6 common interview practices that can shake up engineers – and how to steer around them

Technical interviews are already highly imperfect measures of ability. And they drive engineers crazy. But on top of that, certain interview practices themselves can seriously challenge an engineer’s sense of legitimacy – even when they perform well enough to land the role. This blog hits on six technical interview practices that I’ve seen lead engineers to needlessly question their value, and how I think candidates can anticipate and steer around them..

This is a companion discussion topic for the original entry at https://triplebyte.com/blog/6-technical-interview-practices-that-breed-impostor-syndrome-and-how-to-steer-around-them

What are the worst engineering interview practices you’ve run into that you felt you could have better prepared for had you been given a heads-up. The idea is to get a helpful trading of tips :handshake: going.

Would love to hear about all your experiences and lessons learned here in the comments!

Ignored almost all of the experience on my resume and called me a “recent grad” because I graduated late and worked through college. (I graduated about 3 years ago and have held multiple senior engineering positions.)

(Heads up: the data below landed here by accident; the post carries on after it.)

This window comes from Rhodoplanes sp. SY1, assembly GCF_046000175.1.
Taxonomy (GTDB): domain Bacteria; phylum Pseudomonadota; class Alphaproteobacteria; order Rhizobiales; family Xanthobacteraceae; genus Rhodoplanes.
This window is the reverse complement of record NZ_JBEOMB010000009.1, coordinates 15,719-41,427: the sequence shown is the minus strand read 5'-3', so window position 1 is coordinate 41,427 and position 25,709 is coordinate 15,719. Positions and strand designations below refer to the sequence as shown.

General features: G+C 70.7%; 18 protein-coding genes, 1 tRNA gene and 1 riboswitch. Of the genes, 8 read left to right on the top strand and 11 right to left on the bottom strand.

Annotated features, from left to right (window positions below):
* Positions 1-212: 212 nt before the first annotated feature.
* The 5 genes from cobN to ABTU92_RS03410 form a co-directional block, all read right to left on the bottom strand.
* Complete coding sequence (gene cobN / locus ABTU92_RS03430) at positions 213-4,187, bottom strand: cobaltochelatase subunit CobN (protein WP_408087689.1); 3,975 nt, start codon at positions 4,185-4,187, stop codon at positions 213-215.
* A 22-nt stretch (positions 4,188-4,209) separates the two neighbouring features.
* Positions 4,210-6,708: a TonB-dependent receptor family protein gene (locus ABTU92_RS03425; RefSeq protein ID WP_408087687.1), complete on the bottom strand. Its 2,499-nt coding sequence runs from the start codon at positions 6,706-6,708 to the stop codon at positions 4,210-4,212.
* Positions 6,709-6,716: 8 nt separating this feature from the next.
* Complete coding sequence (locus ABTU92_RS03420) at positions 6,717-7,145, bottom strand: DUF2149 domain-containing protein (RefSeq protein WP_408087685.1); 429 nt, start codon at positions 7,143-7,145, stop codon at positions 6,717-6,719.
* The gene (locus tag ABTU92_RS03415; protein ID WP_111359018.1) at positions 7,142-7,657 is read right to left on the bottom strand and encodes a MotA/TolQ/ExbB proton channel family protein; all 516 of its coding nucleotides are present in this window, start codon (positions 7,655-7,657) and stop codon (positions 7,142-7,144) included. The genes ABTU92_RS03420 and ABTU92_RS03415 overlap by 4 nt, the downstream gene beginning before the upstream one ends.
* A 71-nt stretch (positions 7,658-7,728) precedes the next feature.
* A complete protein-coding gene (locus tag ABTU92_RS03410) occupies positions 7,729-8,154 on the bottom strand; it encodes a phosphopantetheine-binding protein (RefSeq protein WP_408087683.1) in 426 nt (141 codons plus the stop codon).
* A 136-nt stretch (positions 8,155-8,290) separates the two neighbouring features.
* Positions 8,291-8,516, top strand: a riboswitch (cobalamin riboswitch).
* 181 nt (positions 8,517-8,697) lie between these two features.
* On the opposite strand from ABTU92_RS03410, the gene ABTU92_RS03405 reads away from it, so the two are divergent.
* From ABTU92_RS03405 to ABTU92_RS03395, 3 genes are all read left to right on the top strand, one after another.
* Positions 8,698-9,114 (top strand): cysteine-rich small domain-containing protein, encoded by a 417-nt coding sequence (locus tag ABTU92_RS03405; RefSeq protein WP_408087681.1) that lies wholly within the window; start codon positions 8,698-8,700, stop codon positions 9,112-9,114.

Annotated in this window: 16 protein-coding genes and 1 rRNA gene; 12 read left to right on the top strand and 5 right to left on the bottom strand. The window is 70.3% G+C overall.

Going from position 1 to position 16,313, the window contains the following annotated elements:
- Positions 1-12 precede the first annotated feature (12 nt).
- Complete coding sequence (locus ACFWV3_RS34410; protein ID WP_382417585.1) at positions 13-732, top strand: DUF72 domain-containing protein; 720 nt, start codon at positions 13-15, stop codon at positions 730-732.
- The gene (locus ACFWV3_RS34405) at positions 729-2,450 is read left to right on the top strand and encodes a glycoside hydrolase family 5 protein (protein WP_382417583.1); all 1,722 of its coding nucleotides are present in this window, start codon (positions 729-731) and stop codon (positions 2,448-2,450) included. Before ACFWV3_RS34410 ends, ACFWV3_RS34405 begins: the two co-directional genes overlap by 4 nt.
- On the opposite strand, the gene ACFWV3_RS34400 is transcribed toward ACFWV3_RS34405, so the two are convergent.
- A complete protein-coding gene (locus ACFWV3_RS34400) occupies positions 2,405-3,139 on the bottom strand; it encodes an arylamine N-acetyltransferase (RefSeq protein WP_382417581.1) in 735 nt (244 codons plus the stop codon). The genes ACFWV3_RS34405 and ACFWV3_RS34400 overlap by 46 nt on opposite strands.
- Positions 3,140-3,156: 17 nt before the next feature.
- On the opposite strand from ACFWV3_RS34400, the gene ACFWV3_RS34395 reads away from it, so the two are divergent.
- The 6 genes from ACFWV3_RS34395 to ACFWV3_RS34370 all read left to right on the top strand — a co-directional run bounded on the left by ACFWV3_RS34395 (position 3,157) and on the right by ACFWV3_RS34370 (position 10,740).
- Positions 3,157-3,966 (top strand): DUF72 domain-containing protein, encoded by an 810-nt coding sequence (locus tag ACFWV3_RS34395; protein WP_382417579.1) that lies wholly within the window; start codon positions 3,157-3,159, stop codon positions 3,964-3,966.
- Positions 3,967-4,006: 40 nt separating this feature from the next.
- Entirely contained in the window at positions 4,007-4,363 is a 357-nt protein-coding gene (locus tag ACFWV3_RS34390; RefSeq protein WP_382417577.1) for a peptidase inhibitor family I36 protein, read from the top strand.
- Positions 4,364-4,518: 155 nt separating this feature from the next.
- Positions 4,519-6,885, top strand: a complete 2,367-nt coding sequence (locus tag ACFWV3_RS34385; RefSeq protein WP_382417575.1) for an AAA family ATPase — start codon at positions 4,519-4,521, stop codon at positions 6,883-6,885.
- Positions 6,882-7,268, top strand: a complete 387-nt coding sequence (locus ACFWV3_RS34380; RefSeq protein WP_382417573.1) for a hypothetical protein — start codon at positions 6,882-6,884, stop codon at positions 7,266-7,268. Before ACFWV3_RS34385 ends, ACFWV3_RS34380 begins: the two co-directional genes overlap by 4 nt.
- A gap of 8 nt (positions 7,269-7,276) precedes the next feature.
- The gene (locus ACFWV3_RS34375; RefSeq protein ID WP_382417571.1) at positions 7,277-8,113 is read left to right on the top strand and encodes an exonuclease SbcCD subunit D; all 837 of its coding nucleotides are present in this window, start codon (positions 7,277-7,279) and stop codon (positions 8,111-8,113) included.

Judging my ability to do web development or backend work by my ability to come up with a tabulation dynamic programming solution. They’re completely unrelated things.


The CEO and founder of a successful German company asked me if I was married - as a way to assess my future availability and my readiness to relocate for work.

Another case: I was scheduled a call with the CTO of a well-known German portal, without specifying that half of the call was a technical quiz. I replied nevertheless to the questions asked by the CTO, but I was anxious, of course, because I did not expect it to be already a technical call. At a certain point the CTO says “Sorry, we are not proceeding further”, smiles in an hypocritical way and closes the videocall, before I can even realize what is happening.

Third case worth mentioning: I am contacted by a recruiter on Linkedin for a freelance position in an early stage startup. The startup people apparently did not have much time (or experience) to lead the screenings, so they asked the recruiter to read out loud some technical questions during a videocall. The videocall would be recorded, so they could check how their candidates reply, without having actually to meet them.
The recruiter then confessed me " They want me to ask these technical questions, but honestly I don’t know what they mean". They could see me and judge me, but I could not meet them: I am left with the weird feeling of having applied for a job at Spectre or Freemasonry or some other esoteric entity.


Big Faang company started using CoderPad due to covid. Interviewer: “do you know how to use coderpad” Me: “yes” (we conducted interviews with coderpad). Halfway through the interview I realize that code execution has been disabled, so I can’t test my code.